When granting a loan to non-QM borrowers or investors, lenders such as Angel Oak and Athas are willing to consider a wider variety of financial information than lenders selling their origin to Fannie Mae or Freddie Mac. For example, Fannie Mae strictly limits the number of properties it finances for an investor, but Angel Oak takes a different approach.
“If the cash flow from the investment properties will cover their mortgage, taxes and insurance, and they have a…
score and probably a history as a real estate investor, then we think this is a good loan to make,” said Hutchens.
“It’s really more of an art and specialty in the non-QM,” said Greg Austin, executive vice president at the California firm Carrington Mortgage Services, another non-QM lender with ties to the pre-subprime industry. crisis.
Carrington works — as is common with non-QM lenders — with independent borrowers to analyze bank statements, profit and loss statements, or 1099s to determine their eligibility for a loan. Some investors even keep traditional jobs so their W-2 can save them a headache.
“As a self-employed person, it’s so much harder to get a loan,” Ryan Chaw, a real estate investor, told Insider.
Non-QMs are a ‘last resort’
Rashad Tillman, a California resident, said non-QM loans were ultimately both a lifeline and a “last resort.” Since he started looking for homes in early 2020, the 31-year-old father of three – soon to be four – said he faced obstacles almost every time.
First, he said that a total of four brokers and four loan officers did not want to work with him because of his unique income stream.
“When it comes to the self-employed, they’re like, ‘Well, that takes too much time and that’s too much effort.'” he told Insider.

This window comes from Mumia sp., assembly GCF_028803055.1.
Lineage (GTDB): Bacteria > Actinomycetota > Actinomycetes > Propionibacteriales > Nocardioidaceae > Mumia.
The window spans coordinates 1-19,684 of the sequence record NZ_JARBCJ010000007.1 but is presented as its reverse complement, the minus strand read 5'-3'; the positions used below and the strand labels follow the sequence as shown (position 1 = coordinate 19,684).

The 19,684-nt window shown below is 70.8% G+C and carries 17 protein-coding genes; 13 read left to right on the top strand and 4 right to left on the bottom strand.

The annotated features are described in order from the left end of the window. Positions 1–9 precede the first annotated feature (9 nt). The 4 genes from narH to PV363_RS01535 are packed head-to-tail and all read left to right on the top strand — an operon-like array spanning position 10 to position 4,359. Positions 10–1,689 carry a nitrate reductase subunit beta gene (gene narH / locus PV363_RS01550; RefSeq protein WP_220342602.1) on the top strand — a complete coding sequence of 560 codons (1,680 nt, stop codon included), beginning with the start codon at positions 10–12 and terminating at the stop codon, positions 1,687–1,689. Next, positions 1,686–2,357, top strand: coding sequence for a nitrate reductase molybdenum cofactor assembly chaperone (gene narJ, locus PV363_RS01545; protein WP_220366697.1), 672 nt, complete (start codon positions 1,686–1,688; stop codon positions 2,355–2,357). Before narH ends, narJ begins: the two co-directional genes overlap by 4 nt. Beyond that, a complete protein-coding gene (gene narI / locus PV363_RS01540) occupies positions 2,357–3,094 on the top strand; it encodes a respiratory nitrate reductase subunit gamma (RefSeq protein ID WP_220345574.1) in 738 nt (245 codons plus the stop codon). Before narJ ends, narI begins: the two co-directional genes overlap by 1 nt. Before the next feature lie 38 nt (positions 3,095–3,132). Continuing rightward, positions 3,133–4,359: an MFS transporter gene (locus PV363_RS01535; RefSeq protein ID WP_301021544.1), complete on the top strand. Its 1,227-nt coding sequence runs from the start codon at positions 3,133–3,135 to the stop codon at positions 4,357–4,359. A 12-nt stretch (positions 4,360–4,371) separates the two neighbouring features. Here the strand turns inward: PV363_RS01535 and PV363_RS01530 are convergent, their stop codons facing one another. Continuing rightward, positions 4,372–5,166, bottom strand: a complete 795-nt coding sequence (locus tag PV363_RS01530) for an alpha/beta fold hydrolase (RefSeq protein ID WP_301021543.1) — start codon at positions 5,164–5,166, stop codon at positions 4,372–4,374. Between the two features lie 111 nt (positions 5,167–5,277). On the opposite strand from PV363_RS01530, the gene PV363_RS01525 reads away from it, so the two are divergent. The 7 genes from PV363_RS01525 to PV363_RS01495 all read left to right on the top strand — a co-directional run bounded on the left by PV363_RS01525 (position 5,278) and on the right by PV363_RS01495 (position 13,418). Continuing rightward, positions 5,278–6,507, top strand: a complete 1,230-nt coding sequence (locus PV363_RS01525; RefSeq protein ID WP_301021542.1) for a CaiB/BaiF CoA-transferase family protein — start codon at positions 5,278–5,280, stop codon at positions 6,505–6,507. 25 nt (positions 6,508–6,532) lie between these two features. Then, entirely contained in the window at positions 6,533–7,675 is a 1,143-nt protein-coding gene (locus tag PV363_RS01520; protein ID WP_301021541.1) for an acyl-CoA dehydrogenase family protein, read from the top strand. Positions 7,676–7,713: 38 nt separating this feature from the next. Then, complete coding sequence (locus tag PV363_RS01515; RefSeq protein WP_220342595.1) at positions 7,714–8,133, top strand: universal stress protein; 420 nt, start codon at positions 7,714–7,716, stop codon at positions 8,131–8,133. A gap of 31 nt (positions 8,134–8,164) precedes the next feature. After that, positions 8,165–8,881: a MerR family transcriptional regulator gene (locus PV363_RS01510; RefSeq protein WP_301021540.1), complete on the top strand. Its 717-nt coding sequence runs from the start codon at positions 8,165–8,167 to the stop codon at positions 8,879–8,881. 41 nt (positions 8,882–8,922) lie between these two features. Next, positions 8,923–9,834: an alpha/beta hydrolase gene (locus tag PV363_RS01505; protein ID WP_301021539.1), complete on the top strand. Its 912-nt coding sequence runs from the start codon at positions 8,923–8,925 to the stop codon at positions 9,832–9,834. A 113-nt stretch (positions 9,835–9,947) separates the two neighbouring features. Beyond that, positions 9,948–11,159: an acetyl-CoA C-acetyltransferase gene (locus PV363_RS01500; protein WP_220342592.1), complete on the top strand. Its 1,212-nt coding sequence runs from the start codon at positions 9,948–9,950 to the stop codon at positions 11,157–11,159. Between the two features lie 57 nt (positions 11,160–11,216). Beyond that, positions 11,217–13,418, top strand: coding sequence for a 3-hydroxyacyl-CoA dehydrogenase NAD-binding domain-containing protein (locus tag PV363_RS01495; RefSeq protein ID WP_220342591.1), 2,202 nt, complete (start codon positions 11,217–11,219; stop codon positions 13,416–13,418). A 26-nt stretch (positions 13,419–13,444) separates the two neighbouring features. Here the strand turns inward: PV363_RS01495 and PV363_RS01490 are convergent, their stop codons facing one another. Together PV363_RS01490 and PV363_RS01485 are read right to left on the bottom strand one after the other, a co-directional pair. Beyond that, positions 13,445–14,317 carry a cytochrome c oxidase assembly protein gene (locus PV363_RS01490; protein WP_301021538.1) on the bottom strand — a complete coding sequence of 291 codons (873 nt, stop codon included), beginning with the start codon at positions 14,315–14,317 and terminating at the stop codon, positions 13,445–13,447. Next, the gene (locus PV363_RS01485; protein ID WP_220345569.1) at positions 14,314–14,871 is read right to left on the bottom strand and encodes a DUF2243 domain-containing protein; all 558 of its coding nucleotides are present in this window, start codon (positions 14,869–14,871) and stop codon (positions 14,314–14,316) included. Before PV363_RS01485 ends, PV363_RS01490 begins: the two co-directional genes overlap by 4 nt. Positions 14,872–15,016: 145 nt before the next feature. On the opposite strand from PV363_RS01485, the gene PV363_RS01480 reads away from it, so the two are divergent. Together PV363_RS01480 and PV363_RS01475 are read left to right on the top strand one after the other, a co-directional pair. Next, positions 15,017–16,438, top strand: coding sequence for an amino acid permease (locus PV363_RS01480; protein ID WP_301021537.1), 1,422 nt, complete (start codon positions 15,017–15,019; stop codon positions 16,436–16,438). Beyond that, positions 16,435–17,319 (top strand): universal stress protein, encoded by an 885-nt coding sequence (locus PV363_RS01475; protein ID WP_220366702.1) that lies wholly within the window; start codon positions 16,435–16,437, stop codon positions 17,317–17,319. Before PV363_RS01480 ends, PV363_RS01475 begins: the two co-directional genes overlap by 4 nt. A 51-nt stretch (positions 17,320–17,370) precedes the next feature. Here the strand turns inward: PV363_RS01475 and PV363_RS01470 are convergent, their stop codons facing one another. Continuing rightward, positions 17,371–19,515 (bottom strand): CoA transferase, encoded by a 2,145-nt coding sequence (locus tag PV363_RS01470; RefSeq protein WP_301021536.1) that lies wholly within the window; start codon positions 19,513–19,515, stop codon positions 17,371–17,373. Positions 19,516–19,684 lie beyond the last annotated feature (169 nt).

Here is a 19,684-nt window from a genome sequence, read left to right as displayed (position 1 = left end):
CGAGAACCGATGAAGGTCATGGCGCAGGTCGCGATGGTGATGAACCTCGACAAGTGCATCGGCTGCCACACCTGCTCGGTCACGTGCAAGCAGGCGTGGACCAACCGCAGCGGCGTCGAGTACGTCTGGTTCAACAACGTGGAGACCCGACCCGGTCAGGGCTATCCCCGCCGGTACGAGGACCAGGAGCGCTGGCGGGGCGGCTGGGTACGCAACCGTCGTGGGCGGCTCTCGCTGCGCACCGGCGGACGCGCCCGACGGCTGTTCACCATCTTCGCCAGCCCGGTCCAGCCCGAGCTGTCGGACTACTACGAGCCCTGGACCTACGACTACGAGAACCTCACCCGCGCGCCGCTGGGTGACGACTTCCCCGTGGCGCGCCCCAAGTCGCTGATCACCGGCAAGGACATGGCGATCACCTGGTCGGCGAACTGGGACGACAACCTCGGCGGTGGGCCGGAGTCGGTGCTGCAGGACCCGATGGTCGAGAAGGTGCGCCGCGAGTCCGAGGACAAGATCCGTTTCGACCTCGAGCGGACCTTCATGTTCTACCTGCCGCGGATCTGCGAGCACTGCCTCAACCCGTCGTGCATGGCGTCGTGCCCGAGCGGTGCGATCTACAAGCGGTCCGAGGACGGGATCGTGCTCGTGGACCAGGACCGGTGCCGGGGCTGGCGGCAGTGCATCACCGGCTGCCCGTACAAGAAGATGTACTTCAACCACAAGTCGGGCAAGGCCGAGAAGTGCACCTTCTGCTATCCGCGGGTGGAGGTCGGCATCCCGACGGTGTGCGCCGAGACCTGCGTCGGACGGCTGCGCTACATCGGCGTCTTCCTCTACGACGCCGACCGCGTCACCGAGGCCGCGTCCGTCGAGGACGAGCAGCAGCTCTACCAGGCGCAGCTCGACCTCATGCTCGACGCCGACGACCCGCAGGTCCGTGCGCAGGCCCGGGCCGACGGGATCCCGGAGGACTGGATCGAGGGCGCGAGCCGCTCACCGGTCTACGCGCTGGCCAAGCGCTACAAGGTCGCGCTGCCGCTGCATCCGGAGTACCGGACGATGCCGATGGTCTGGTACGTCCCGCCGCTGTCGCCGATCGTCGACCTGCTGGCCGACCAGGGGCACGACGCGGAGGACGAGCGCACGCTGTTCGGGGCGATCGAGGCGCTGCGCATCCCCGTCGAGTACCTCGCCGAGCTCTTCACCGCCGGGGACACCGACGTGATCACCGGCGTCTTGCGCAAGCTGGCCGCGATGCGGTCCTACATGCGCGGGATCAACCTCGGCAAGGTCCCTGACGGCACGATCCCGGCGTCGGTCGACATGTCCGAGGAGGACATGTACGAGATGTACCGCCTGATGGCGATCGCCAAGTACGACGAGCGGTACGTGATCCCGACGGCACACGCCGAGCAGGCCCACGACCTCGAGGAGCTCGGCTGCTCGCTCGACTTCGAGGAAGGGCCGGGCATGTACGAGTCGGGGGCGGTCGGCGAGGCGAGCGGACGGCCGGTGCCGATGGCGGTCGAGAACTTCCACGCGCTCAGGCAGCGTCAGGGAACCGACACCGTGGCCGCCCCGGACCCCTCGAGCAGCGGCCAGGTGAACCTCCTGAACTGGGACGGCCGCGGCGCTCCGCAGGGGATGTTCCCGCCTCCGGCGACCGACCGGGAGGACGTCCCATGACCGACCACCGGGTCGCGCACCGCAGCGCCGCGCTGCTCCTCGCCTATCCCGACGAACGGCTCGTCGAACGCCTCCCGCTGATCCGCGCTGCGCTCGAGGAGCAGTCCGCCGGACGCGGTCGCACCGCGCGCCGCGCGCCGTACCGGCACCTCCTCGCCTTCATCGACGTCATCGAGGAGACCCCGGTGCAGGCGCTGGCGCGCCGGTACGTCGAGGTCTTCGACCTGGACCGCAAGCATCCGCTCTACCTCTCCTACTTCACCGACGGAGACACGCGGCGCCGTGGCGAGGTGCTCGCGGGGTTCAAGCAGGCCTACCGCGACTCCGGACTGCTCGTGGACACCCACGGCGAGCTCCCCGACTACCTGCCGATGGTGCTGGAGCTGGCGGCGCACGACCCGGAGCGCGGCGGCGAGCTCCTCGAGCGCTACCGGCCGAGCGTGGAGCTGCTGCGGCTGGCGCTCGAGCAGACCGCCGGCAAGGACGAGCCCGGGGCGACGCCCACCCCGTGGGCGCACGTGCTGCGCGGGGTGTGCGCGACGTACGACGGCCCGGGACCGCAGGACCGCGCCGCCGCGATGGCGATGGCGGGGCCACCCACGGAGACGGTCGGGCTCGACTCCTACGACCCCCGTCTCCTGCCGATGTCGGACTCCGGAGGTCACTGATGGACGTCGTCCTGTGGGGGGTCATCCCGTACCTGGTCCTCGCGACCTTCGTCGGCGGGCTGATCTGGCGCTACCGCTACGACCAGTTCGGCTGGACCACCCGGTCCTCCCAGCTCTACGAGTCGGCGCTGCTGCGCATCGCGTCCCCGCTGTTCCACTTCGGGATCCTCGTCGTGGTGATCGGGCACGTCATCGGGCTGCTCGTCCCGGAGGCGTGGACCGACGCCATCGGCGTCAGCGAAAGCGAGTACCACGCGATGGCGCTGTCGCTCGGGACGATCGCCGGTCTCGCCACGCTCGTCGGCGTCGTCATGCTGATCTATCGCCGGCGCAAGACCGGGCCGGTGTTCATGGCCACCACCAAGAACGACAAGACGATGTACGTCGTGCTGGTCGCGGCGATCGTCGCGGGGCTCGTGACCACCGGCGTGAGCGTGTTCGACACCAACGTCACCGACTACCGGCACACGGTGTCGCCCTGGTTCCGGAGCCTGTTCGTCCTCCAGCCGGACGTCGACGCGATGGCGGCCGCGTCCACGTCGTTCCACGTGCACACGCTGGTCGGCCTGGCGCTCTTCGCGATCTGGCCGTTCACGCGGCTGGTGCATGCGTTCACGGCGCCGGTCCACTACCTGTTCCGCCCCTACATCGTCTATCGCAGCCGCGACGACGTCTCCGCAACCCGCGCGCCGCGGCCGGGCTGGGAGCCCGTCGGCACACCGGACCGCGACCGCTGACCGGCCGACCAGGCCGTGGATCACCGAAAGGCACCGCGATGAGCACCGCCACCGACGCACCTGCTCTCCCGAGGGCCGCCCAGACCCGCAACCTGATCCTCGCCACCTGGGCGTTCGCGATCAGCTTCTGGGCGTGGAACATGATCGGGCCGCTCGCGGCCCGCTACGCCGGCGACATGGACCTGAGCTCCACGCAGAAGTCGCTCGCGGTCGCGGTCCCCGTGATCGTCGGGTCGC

Tillman’s financial picture is complicated. He is a full-time manager at a used car dealership, but also earns income from his small businesses. Because of the way Tillman structures his amortizations, the highest mortgage he qualified for using traditional methods was $400,000, although he was confident he could afford more.
“I can’t look at a cabin here in California for $400,000,” he said.
Tillman said he learned of non-QM loans through a Facebook ad touting “bank statement loans,” which are approved based on the deposits shown in a bank account rather than a W-2. He filled out the attached survey, but that lender would only look at 50% of what he had deposited in his business bank account.
He kept looking until he found New American Funding, which he said offered him a non-QM loan that valued 100% of his income.
His journey did not end there. Two housing companies would not accept non-QM loans. It wasn’t until October, after nearly 10 months of searching and almost giving up, that he found a sympathetic homebuilder in Riverside County, California, about 90 minutes from Los Angeles.
He was able to purchase a three-bedroom, two-bathroom house still under construction for $640,000 that has the yard of his dreams. That wouldn’t have been possible without the alternative mortgage, he said.
“It allowed me to finally qualify for a house that I can afford, in a safer area, that my wife would want, and where the kids can feel comfortable,” he said.
One drawback to non-QM mortgages is that interest rates are higher than conventional loans, in part because they are sold and packaged in mortgage-backed securities that don’t carry the payment guarantees of bonds issued by Fannie Mae, Freddie Mac, or Ginnie. mae. Since the beginning of the year, rates on all mortgages have risen, although Tillman still pays about 7%, or 2 percentage points more than a conventional loan.
The rate is just part of the cost of having his own businesses, Tillman said.
“Anyway, that money was going to go somewhere,” he said. “Do I want to throw it to the IRS? Or do I throw it to my
on a house?”